Apple Moves to Block IP Addresses from Advertising Trackers

At its WWDC21 developers’ conference this week, Apple revealed tweaks to consumer privacy rules that will limit advertisers’ ability to track users’ activity and gain information from data brokers. These changes will impact many Apple devices, not just iOS 15. Apple earlier curbed in-app tracking, another move that concerned advertisers. Apple senior vice president of software engineering Craig Federighi said the changes would block IP addresses from being transmitted to websites visited in Apple’s Safari browser. Continue reading Apple Moves to Block IP Addresses from Advertising Trackers

Treasury Department May Put an End to Location Data Sales

The U.S. military, the Internal Revenue Service (IRS), Federal Bureau of Investigation (FBI), the Drug Enforcement Administration (DEA) and Department of Homeland Security (DHS) are reportedly among the agencies that have been buying citizens’ location data from commercial services. Now, a Treasury Department inspector general report has indicated that this practice is illegal without first obtaining a warrant. The agencies in question say they are buying commercially available data from those who have consented to having their data collected. Continue reading Treasury Department May Put an End to Location Data Sales

Apple and Google to Broaden and Clarify Key Privacy Policies

Google stated that, on January 18, a day before the release of Chrome 88, it will require that every extension publicly display its privacy policies and developers will be limited with what they can do with the collected data. Meanwhile, Apple stated that its mandatory app privacy “nutrition labels” program applies to its own apps as well as those from third-party developers. Apple and Google also banned data broker X-Mode Social from collecting location information from mobile devices using their operating systems. Continue reading Apple and Google to Broaden and Clarify Key Privacy Policies

Legislators Urge FTC to Scrutinize Mobile Ad Data Collection

Members of the U.S. Senate and House of Representatives sent a letter to the Federal Trade Commission urging it to investigate how the mobile advertising industry tracks consumers without their knowledge via digital display ads. The covert practice, known as “bidstream” data, enables the collection of sensitive information about consumers that is then packaged and sold by data brokers. Meanwhile, Google released “Ads Transparency Spotlight,” a Chrome extension to inform consumers about how advertisers are targeting them. Continue reading Legislators Urge FTC to Scrutinize Mobile Ad Data Collection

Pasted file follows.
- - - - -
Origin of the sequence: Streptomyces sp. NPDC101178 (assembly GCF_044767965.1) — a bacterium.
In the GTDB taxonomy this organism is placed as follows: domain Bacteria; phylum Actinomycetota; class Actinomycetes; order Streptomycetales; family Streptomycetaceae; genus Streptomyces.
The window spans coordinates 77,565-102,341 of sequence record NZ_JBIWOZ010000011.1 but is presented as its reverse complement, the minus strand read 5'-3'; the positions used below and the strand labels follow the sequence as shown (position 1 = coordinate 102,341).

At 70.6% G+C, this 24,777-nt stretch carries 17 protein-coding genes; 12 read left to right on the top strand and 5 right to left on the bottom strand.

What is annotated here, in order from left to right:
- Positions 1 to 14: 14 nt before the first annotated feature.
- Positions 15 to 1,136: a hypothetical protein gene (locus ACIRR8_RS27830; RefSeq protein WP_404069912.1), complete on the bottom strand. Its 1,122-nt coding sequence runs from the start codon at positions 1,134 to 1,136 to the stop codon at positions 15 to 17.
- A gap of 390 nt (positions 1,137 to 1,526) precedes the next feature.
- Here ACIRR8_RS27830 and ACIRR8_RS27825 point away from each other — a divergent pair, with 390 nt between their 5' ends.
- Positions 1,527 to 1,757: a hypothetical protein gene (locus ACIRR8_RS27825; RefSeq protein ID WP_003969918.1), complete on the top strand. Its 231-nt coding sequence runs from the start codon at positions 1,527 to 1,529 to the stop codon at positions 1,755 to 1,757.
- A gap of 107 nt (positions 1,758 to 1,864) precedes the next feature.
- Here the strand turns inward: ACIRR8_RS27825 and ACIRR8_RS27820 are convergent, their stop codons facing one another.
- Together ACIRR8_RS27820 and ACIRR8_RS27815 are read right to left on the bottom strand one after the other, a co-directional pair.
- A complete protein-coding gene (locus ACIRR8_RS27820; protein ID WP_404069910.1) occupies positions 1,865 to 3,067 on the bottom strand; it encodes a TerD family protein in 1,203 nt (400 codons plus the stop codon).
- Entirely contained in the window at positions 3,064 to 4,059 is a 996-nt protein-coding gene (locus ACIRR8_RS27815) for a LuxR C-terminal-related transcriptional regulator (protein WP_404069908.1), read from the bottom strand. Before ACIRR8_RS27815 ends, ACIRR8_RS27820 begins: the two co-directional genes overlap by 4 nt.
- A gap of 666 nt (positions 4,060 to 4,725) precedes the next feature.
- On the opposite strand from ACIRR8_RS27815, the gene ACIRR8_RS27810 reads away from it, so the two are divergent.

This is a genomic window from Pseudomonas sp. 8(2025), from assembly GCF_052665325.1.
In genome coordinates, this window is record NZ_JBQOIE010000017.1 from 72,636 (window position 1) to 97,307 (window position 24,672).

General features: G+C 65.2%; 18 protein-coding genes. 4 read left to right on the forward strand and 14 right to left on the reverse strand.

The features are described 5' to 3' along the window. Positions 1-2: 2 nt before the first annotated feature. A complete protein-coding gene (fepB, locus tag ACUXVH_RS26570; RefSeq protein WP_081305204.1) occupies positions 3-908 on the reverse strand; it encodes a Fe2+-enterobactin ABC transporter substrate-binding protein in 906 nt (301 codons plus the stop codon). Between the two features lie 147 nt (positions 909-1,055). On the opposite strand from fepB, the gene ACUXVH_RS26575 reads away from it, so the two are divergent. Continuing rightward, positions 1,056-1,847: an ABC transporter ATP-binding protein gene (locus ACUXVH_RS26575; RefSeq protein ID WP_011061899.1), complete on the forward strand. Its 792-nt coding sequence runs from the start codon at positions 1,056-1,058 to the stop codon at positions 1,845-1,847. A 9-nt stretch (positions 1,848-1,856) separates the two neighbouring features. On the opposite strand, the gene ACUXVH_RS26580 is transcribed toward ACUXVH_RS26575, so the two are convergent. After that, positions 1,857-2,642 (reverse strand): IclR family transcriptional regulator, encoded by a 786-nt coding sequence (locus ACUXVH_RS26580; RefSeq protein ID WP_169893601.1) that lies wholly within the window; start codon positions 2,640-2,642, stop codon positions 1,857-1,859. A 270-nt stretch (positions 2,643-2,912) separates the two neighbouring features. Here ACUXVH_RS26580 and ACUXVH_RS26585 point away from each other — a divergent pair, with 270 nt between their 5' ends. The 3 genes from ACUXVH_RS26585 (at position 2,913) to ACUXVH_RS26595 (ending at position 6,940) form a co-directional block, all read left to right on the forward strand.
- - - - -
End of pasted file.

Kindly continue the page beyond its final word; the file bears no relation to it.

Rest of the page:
In Landmark Ruling, FCC Protects Privacy of Consumer Data

The Federal Communications Commission, by a 3-to-2 vote, passed rules protecting consumers’ digital information, by preventing broadband companies such as AT&T and Comcast from collecting and distributing data including Web browsing, app use, location and financial information. Up until this ruling, users had to opt-out of broadband providers’ right to track such data. The ruling is considered a landmark since it is the first time the FCC issued privacy restrictions to high-speed Internet providers. Continue reading In Landmark Ruling, FCC Protects Privacy of Consumer Data

President Obama Introduces Consumer Privacy Bill of Rights

The Obama administration has proposed new legislation, the Consumer Privacy Bill of Rights Act that intends to fill in the gaps between current federal laws such as the Fair Credit Reporting Act and the Video Privacy Protection Act to provide consumers with added control over how companies use the personal data they collect about individuals. However, some privacy advocates are already arguing that the proposed legislation does not go far enough and provides too much control to companies. Continue reading President Obama Introduces Consumer Privacy Bill of Rights

Startups Are Paying Consumers for Permission to Track Data

Instead of tracking consumers’ personal data without their consent, a few companies are beginning to experiement with a new model of paying people directly for permission to track activity on their social media accounts and their credit cards. Datacoup, for example, pays consumers $8 a month for access to their personal data. For $100 a month, participants in ZQ Intelligence’s program agree to be tracked on their devices and answer questions about their consumer behavior. Continue reading Startups Are Paying Consumers for Permission to Track Data